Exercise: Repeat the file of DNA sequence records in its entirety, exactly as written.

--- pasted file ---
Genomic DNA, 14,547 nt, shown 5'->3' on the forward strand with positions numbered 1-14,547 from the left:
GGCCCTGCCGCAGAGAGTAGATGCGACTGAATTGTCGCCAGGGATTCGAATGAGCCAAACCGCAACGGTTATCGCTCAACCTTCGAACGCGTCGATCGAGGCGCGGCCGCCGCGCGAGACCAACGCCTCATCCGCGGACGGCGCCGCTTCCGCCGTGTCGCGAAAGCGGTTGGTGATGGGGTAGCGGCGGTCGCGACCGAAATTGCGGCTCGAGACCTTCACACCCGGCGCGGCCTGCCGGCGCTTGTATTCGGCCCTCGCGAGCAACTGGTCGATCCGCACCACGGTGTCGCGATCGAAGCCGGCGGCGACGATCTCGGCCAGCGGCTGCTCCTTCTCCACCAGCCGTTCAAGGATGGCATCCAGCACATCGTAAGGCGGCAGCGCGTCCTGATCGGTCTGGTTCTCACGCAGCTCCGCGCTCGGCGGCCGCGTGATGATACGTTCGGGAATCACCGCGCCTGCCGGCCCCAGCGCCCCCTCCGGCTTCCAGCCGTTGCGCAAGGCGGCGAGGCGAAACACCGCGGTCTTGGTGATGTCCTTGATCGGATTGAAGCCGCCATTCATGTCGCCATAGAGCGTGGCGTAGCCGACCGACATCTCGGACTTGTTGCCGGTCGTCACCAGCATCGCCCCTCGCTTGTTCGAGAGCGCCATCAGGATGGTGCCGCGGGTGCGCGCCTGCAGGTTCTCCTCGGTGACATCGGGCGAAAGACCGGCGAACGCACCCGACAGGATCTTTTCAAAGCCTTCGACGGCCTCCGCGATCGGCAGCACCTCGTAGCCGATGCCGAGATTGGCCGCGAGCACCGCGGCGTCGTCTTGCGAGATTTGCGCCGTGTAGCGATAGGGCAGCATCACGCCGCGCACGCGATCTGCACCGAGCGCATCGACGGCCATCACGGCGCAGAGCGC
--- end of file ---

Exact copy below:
Genomic DNA, 14,547 nt, shown 5'->3' on the forward strand with positions numbered 1-14,547 from the left:
GGCCCTGCCGCAGAGAGTAGATGCGACTGAATTGTCGCCAGGGATTCGAATGAGCCAAACCGCAACGGTTATCGCTCAACCTTCGAACGCGTCGATCGAGGCGCGGCCGCCGCGCGAGACCAACGCCTCATCCGCGGACGGCGCCGCTTCCGCCGTGTCGCGAAAGCGGTTGGTGATGGGGTAGCGGCGGTCGCGACCGAAATTGCGGCTCGAGACCTTCACACCCGGCGCGGCCTGCCGGCGCTTGTATTCGGCCCTCGCGAGCAACTGGTCGATCCGCACCACGGTGTCGCGATCGAAGCCGGCGGCGACGATCTCGGCCAGCGGCTGCTCCTTCTCCACCAGCCGTTCAAGGATGGCATCCAGCACATCGTAAGGCGGCAGCGCGTCCTGATCGGTCTGGTTCTCACGCAGCTCCGCGCTCGGCGGCCGCGTGATGATACGTTCGGGAATCACCGCGCCTGCCGGCCCCAGCGCCCCCTCCGGCTTCCAGCCGTTGCGCAAGGCGGCGAGGCGAAACACCGCGGTCTTGGTGATGTCCTTGATCGGATTGAAGCCGCCATTCATGTCGCCATAGAGCGTGGCGTAGCCGACCGACATCTCGGACTTGTTGCCGGTCGTCACCAGCATCGCCCCTCGCTTGTTCGAGAGCGCCATCAGGATGGTGCCGCGGGTGCGCGCCTGCAGGTTCTCCTCGGTGACATCGGGCGAAAGACCGGCGAACGCACCCGACAGGATCTTTTCAAAGCCTTCGACGGCCTCCGCGATCGGCAGCACCTCGTAGCCGATGCCGAGATTGGCCGCGAGCACCGCGGCGTCGTCTTGCGAGATTTGCGCCGTGTAGCGATAGGGCAGCATCACGCCGCGCACGCGATCTGCACCGAGCGCATCGACGGCCATCACGGCGCAGAGCGC